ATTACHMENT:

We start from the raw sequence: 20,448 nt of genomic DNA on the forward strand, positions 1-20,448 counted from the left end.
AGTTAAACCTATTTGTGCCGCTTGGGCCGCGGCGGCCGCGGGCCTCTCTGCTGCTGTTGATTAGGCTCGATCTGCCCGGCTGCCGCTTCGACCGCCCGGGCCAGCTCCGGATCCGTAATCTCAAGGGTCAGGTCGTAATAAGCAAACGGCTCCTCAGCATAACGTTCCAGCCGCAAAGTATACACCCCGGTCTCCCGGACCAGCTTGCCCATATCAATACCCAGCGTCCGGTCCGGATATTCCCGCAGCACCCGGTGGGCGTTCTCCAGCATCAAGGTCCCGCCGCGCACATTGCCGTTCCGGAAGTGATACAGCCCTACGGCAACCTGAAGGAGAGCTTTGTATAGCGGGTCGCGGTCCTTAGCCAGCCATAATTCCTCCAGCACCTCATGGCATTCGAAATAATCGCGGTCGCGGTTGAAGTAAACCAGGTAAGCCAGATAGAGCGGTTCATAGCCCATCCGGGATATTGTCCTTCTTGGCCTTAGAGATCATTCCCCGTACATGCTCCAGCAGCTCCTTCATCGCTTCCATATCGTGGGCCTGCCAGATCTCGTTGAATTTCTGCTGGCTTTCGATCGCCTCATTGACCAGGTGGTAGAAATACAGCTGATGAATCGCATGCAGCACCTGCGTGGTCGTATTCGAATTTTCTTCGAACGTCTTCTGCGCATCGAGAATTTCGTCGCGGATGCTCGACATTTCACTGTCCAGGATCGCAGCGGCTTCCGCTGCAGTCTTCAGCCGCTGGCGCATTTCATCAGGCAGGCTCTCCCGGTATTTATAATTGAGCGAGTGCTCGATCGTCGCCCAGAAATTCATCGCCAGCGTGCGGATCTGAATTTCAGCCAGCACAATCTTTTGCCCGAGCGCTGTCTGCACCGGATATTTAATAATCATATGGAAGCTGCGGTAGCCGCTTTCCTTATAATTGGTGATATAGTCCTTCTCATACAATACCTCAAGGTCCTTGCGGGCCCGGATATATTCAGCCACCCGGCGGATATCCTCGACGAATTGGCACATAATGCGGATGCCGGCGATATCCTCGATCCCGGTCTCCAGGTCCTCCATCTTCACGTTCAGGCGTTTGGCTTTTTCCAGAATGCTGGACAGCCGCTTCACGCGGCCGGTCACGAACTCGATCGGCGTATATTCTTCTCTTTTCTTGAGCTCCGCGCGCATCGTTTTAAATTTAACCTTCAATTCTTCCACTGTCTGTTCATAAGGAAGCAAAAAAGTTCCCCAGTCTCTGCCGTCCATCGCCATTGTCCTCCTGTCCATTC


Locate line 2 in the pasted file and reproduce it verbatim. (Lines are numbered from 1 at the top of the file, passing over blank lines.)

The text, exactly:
AGTTAAACCTATTTGTGCCGCTTGGGCCGCGGCGGCCGCGGGCCTCTCTGCTGCTGTTGATTAGGCTCGATCTGCCCGGCTGCCGCTTCGACCGCCCGGGCCAGCTCCGGATCCGTAATCTCAAGGGTCAGGTCGTAATAAGCAAACGGCTCCTCAGCATAACGTTCCAGCCGCAAAGTATACACCCCGGTCTCCCGGACCAGCTTGCCCATATCAATACCCAGCGTCCGGTCCGGATATTCCCGCAGCACCCGGTGGGCGTTCTCCAGCATCAAGGTCCCGCCGCGCACATTGCCGTTCCGGAAGTGATACAGCCCTACGGCAACCTGAAGGAGAGCTTTGTATAGCGGGTCGCGGTCCTTAGCCAGCCATAATTCCTCCAGCACCTCATGGCATTCGAAATAATCGCGGTCGCGGTTGAAGTAAACCAGGTAAGCCAGATAGAGCGGTTCATAGCCCATCCGGGATATTGTCCTTCTTGGCCTTAGAGATCATTCCCCGTACATGCTCCAGCAGCTCCTTCATCGCTTCCATATCGTGGGCCTGCCAGATCTCGTTGAATTTCTGCTGGCTTTCGATCGCCTCATTGACCAGGTGGTAGAAATACAGCTGATGAATCGCATGCAGCACCTGCGTGGTCGTATTCGAATTTTCTTCGAACGTCTTCTGCGCATCGAGAATTTCGTCGCGGATGCTCGACATTTCACTGTCCAGGATCGCAGCGGCTTCCGCTGCAGTCTTCAGCCGCTGGCGCATTTCATCAGGCAGGCTCTCCCGGTATTTATAATTGAGCGAGTGCTCGATCGTCGCCCAGAAATTCATCGCCAGCGTGCGGATCTGAATTTCAGCCAGCACAATCTTTTGCCCGAGCGCTGTCTGCACCGGATATTTAATAATCATATGGAAGCTGCGGTAGCCGCTTTCCTTATAATTGGTGATATAGTCCTTCTCATACAATACCTCAAGGTCCTTGCGGGCCCGGATATATTCAGCCACCCGGCGGATATCCTCGACGAATTGGCACATAATGCGGATGCCGGCGATATCCTCGATCCCGGTCTCCAGGTCCTCCATCTTCACGTTCAGGCGTTTGGCTTTTTCCAGAATGCTGGACAGCCGCTTCACGCGGCCGGTCACGAACTCGATCGGCGTATATTCTTCTCTTTTCTTGAGCTCCGCGCGCATCGTTTTAAATTTAACCTTCAATTCTTCCACTGTCTGTTCATAAGGAAGCAAAAAAGTTCCCCAGTCTCTGCCGTCCATCGCCATTGTCCTCCTGTCCATTC